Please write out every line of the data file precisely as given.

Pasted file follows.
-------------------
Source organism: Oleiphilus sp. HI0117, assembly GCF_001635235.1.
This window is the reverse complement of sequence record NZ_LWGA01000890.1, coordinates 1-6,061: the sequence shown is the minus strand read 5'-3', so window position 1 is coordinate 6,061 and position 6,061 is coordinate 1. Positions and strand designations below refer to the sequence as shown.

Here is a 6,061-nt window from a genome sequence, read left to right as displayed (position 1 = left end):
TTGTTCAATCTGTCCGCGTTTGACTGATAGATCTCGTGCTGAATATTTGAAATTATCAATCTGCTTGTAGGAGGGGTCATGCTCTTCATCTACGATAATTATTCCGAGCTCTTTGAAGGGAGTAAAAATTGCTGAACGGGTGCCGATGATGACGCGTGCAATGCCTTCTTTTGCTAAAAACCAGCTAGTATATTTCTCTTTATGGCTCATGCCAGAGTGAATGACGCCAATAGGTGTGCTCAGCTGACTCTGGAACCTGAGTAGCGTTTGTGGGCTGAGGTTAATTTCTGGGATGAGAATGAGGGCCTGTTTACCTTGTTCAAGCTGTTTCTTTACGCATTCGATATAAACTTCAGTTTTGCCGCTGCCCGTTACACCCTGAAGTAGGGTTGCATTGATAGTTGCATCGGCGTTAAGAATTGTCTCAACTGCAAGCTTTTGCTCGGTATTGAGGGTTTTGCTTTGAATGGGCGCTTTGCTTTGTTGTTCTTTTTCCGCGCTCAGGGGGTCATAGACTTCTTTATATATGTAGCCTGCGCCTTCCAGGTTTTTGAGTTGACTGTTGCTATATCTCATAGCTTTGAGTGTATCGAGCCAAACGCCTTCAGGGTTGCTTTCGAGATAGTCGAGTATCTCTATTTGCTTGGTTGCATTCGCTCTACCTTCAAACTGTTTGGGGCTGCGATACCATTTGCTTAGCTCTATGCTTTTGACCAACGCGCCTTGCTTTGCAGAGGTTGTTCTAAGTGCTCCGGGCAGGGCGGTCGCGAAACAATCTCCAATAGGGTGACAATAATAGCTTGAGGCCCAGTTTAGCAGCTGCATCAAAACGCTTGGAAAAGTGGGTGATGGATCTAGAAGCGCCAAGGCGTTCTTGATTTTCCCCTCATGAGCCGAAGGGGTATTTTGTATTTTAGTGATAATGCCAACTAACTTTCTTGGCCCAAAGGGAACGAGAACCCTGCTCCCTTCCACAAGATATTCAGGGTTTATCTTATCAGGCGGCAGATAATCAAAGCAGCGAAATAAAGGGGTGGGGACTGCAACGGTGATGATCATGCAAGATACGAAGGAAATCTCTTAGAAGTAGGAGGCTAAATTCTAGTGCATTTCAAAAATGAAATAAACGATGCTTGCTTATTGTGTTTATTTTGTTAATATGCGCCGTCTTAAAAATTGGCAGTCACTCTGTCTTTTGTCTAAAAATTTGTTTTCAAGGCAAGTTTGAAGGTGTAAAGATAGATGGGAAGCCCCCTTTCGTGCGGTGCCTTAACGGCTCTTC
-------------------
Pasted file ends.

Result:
Source organism: Oleiphilus sp. HI0117, assembly GCF_001635235.1.
This window is the reverse complement of sequence record NZ_LWGA01000890.1, coordinates 1-6,061: the sequence shown is the minus strand read 5'-3', so window position 1 is coordinate 6,061 and position 6,061 is coordinate 1. Positions and strand designations below refer to the sequence as shown.

Here is a 6,061-nt window from a genome sequence, read left to right as displayed (position 1 = left end):
TTGTTCAATCTGTCCGCGTTTGACTGATAGATCTCGTGCTGAATATTTGAAATTATCAATCTGCTTGTAGGAGGGGTCATGCTCTTCATCTACGATAATTATTCCGAGCTCTTTGAAGGGAGTAAAAATTGCTGAACGGGTGCCGATGATGACGCGTGCAATGCCTTCTTTTGCTAAAAACCAGCTAGTATATTTCTCTTTATGGCTCATGCCAGAGTGAATGACGCCAATAGGTGTGCTCAGCTGACTCTGGAACCTGAGTAGCGTTTGTGGGCTGAGGTTAATTTCTGGGATGAGAATGAGGGCCTGTTTACCTTGTTCAAGCTGTTTCTTTACGCATTCGATATAAACTTCAGTTTTGCCGCTGCCCGTTACACCCTGAAGTAGGGTTGCATTGATAGTTGCATCGGCGTTAAGAATTGTCTCAACTGCAAGCTTTTGCTCGGTATTGAGGGTTTTGCTTTGAATGGGCGCTTTGCTTTGTTGTTCTTTTTCCGCGCTCAGGGGGTCATAGACTTCTTTATATATGTAGCCTGCGCCTTCCAGGTTTTTGAGTTGACTGTTGCTATATCTCATAGCTTTGAGTGTATCGAGCCAAACGCCTTCAGGGTTGCTTTCGAGATAGTCGAGTATCTCTATTTGCTTGGTTGCATTCGCTCTACCTTCAAACTGTTTGGGGCTGCGATACCATTTGCTTAGCTCTATGCTTTTGACCAACGCGCCTTGCTTTGCAGAGGTTGTTCTAAGTGCTCCGGGCAGGGCGGTCGCGAAACAATCTCCAATAGGGTGACAATAATAGCTTGAGGCCCAGTTTAGCAGCTGCATCAAAACGCTTGGAAAAGTGGGTGATGGATCTAGAAGCGCCAAGGCGTTCTTGATTTTCCCCTCATGAGCCGAAGGGGTATTTTGTATTTTAGTGATAATGCCAACTAACTTTCTTGGCCCAAAGGGAACGAGAACCCTGCTCCCTTCCACAAGATATTCAGGGTTTATCTTATCAGGCGGCAGATAATCAAAGCAGCGAAATAAAGGGGTGGGGACTGCAACGGTGATGATCATGCAAGATACGAAGGAAATCTCTTAGAAGTAGGAGGCTAAATTCTAGTGCATTTCAAAAATGAAATAAACGATGCTTGCTTATTGTGTTTATTTTGTTAATATGCGCCGTCTTAAAAATTGGCAGTCACTCTGTCTTTTGTCTAAAAATTTGTTTTCAAGGCAAGTTTGAAGGTGTAAAGATAGATGGGAAGCCCCCTTTCGTGCGGTGCCTTAACGGCTCTTC